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June 21, 2011

The strawberries are out and it's raining... so it must be Wimbledon time! If you're trying to while away the time waiting for the covers to come off the court then give Cliff Richard a break and take a look at some of the great tennis articles and puzzles here on Plus!

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Anyone for tennis (and tennis and tennis...)?
American John Isner and the Frenchman Nicolas Mahut are set for a rematch in the Wimbledon 2011 Championships — but how will it compare with their match of epic proportions from last year? Just how freaky was their titanic fifth set from 2010 and what odds might a bookmaker offer for a repeat?

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Making a racket: the science of tennis
A perfect althletic performance takes more than training, it also takes engineers working hard to produce the cutting-edge equipment. If you're a tennis player, your most important piece of equipment is your racket. Over recent decades new materials have made tennis rackets ever bigger, lighter and more powerful. So what kind of science goes into designing new rackets?

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Winning at Wimbledon
What does it take to win at Wimbledon? Can you figure out how many games the champion has to win? And how many matches are played overall?

And you can also find out if the robots have their eye on the trophy, if tennis should be in the Olympics and much, much more about maths and sport on Plus and on the MMP's Countdown to the Games.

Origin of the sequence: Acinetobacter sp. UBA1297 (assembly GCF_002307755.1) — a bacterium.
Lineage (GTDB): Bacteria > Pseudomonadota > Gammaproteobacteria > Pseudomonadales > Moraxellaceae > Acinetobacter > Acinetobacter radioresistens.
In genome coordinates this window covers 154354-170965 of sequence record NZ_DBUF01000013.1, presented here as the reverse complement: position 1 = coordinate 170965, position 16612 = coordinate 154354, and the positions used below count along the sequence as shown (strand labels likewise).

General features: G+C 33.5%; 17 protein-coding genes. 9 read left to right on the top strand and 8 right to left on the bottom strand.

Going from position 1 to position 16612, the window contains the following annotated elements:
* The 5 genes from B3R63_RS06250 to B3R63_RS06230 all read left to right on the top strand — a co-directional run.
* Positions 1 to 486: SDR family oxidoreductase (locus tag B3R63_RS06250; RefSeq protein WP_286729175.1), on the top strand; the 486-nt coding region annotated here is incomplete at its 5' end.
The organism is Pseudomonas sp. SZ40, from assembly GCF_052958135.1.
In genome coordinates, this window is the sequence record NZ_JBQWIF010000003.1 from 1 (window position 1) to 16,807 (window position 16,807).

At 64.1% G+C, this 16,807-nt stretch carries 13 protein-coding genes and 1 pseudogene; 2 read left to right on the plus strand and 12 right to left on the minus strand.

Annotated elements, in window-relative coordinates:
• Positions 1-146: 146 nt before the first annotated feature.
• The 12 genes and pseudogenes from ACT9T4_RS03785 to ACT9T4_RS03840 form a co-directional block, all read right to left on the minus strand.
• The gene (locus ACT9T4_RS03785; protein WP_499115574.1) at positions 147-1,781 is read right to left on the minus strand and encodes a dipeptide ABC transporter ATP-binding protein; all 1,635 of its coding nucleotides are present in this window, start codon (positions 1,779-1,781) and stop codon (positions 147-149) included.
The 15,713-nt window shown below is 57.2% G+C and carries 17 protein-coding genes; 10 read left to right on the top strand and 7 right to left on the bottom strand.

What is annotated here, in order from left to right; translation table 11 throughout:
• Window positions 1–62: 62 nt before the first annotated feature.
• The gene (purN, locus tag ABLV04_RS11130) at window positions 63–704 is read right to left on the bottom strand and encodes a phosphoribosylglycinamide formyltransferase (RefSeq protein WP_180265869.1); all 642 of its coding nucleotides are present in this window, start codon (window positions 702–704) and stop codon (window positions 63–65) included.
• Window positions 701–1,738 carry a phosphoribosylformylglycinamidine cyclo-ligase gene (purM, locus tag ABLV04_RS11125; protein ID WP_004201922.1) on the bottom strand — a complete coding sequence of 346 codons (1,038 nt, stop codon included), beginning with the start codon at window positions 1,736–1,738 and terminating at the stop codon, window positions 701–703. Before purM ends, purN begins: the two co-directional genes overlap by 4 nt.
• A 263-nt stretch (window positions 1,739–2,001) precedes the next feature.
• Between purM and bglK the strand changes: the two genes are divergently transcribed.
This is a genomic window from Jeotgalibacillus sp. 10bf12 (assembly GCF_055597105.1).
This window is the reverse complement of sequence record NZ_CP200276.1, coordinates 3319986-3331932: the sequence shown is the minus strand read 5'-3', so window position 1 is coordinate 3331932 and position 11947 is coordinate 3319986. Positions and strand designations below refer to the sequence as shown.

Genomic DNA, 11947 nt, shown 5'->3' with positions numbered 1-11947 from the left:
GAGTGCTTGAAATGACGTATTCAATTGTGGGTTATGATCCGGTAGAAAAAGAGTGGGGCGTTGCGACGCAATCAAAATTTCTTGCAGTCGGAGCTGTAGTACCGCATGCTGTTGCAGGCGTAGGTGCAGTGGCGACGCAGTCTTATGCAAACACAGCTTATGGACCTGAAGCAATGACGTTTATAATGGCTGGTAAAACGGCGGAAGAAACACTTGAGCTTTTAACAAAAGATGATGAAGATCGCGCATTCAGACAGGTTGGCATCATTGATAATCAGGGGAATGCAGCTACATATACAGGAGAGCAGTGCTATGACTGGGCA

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June 7, 2011

How big is the Universe? And how small is the smallest thing within it? This cute website developed by Cary Huang puts things into perspective. It lets you explore the entire range of scales, from the smallest length (the Planck length) all the way up to the entire Universe, via atoms, people, giant earthworms, planets, galaxies and more.

http://www.primaxstudio.com/stuff/scale_of_universe/

 

4 comments
June 7, 2011

Kneeling in the mud by a country road on a cold drizzly day, I finally appreciated the wonder that is a lever. I was trying to change a flat tyre and even jumping on the end of the wheel wrench wouldn't budge the wheel nuts. But when the AA arrived they undid them with ease, thanks to a wheel wrench that was three times the size of mine. There you have it ... size really does matter!

lever

Image by CR

A lever is a truly remarkable device that can literally give any of us the strength of ten men. You can counteract 10 men pushing down on one side of a see-saw by applying just 1/10th of their force, as long as you are 10 times further from the see-saw's centre as they are.

This is because the forces acting on a lever are proportional to the distances they are from the fulcrum. In this way a small amount of force moving a longer distance can move a large load over a smaller distance.

Levers are working hard all around us: in see-saws (where the fulcrum is between the loads), in wheel barrows (where the load is between the fulcrum and the force) and even in our very jaws (where the force is applied between the fulcrum and the load).

Archimedes was the first to mathematically describe how levers work and famously said: "Give me a place to stand, and I shall move the earth with a lever." And give me a long enough wheel wrench and I might just be able to change my next flat tyre for myself!

You can read more about levers from Wikipedia, and more about mechanics and about Archimedes on Plus